Additional support to help councils prepare for the CAF

In order to complete the CAF, councils will be required to identify their critical systems and produce network architecture diagrams. We will be providing additional support to councils to enable them to do this before the CAF is rolled-out, including providing funding of £15,000 to each council that successfully completes the work.

We're currently testing guidance and conducting a series of workshops with a small group of councils before we make this support offer available to the rest of the sector in late Spring 2024. We will be able to share an update on this work at the end of March.

What your council can do to get ready for the CAF

Although the CAF for local government is still in development, we want to make sure councils are aware that it’s coming so they can start getting ready to undertake a CAF assessment.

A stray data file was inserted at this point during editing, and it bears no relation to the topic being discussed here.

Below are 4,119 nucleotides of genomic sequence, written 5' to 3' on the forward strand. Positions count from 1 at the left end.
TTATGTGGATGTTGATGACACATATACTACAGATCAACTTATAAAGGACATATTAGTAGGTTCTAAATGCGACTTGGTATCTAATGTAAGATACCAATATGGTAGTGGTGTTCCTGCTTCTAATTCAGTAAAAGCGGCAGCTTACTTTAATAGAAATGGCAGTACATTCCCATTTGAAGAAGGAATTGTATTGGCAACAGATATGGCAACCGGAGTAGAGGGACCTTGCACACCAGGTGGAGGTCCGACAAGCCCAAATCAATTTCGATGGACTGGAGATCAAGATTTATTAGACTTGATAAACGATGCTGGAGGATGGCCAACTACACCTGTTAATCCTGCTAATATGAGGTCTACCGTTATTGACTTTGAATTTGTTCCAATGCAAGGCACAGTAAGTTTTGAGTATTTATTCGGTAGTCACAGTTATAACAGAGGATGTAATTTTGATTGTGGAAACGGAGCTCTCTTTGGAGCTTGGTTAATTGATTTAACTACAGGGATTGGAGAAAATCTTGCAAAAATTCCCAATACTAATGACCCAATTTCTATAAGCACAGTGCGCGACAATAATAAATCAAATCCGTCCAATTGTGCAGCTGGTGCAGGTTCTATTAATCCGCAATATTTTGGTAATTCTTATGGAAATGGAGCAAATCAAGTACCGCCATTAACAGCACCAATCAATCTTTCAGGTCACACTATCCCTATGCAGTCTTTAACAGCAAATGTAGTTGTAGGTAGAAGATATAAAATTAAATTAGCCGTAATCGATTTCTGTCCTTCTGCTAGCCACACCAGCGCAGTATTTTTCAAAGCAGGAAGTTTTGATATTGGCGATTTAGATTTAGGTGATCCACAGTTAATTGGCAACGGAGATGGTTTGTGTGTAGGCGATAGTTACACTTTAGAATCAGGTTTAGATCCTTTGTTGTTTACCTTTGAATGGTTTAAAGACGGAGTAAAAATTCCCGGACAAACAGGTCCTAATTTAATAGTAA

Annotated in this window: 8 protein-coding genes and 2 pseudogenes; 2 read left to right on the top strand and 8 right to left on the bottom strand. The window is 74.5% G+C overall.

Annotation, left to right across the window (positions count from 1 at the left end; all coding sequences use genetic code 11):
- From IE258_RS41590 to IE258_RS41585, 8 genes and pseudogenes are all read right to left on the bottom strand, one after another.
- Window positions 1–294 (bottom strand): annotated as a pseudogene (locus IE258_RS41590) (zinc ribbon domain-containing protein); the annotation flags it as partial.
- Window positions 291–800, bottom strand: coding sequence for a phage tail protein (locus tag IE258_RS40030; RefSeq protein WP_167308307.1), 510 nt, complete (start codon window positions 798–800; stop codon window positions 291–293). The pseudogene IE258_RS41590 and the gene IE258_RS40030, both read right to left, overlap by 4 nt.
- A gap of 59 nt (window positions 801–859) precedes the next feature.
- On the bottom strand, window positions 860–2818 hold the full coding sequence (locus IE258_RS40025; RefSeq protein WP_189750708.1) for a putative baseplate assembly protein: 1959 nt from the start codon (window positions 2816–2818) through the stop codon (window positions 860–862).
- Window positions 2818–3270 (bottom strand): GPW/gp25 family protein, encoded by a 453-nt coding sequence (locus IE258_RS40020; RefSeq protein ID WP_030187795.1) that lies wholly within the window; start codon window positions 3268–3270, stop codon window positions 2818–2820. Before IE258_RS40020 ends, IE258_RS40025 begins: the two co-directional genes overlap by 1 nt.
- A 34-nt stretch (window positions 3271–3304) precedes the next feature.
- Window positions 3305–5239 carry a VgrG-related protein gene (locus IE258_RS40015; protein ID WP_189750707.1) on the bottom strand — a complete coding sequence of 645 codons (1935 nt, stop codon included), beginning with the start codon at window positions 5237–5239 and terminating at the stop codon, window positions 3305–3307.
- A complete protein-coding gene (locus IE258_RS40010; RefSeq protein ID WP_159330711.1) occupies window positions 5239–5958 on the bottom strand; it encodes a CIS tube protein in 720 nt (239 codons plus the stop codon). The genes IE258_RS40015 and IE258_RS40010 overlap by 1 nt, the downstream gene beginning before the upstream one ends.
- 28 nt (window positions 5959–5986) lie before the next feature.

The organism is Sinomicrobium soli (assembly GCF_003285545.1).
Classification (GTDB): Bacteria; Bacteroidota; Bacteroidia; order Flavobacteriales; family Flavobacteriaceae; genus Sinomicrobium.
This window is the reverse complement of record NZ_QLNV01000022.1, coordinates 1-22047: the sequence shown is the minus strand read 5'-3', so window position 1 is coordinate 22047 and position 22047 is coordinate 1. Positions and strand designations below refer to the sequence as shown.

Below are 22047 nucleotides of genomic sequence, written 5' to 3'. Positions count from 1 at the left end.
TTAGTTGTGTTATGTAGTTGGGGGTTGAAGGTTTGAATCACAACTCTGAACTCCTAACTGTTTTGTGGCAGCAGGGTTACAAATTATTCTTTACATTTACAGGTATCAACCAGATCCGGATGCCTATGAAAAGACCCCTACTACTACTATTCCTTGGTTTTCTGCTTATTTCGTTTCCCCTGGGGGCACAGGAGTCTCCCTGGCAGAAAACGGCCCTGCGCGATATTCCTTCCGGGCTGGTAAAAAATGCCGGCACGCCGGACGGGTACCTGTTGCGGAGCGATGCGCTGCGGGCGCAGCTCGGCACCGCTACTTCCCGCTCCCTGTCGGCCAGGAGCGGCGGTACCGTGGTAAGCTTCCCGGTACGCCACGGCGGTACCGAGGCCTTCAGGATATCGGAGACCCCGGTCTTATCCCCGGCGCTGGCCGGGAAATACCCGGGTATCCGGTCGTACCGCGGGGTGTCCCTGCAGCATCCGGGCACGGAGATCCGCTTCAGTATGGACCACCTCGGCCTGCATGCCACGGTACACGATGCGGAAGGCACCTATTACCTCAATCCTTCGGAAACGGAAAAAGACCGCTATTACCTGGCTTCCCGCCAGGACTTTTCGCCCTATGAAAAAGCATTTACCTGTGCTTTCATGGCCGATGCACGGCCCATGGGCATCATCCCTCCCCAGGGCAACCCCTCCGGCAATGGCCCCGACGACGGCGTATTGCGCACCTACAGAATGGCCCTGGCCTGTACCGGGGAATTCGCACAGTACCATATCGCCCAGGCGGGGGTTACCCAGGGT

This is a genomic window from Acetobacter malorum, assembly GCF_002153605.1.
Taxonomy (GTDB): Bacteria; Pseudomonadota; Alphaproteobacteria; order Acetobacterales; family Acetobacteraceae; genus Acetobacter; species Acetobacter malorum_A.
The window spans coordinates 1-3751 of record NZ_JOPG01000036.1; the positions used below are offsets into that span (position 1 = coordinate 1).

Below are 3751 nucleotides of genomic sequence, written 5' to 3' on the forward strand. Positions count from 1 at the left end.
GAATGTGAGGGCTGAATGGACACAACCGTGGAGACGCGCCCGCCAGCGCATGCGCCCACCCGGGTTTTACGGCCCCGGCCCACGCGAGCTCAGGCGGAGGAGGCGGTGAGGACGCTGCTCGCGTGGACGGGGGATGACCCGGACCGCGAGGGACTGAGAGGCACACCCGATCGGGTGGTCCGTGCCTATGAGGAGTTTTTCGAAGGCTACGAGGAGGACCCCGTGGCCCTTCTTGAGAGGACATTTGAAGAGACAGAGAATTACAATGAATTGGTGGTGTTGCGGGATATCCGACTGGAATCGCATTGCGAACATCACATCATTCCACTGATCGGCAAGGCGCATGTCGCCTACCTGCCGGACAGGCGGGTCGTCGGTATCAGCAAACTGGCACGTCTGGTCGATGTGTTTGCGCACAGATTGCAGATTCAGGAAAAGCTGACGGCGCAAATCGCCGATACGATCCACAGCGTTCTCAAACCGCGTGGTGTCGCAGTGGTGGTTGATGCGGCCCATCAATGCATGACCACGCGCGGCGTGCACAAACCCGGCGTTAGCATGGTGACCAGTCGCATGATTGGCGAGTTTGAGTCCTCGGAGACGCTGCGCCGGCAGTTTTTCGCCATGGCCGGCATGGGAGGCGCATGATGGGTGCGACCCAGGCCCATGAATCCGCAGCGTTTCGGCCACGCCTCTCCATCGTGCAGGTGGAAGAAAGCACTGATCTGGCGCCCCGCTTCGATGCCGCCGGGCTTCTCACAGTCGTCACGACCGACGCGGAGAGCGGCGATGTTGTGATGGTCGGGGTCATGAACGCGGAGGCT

We will share more information and guidance on how to get your organisation ready for the CAF over the coming months, as well as run a webinar to answer your questions – more info on that to come.

To follow our progress and hear about upcoming Show and Tells, make sure to:

You can also read more about Local Digital’s work to understand and improve local government cyber resilience on our website.

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4 comments

  1. Comment by Mark Thompson posted on

    Dear Team - all this is great, but in addition to the good work you all do, there's an increasingly urgent conversation to be had about digitally-enabled transformation of the entire LG sector. This recently came to the fore once again with proposals for a 'LG GDS' DDAT capability.

    Please see my piece about this in UKAuthority today: https://www.ukauthority.com/articles/should-councils-have-a-local-government-digital-service/

    It would be good for the public to see more about DHLUC's plans as a policy department for transforming (as opposed to tweaking at the edges) the delivery model for local services in the UK using digital thinking.

    Thanks in a advance

    Mark Thompson
    Professor of Digital Economy
    University of Exeter Business School

    Reply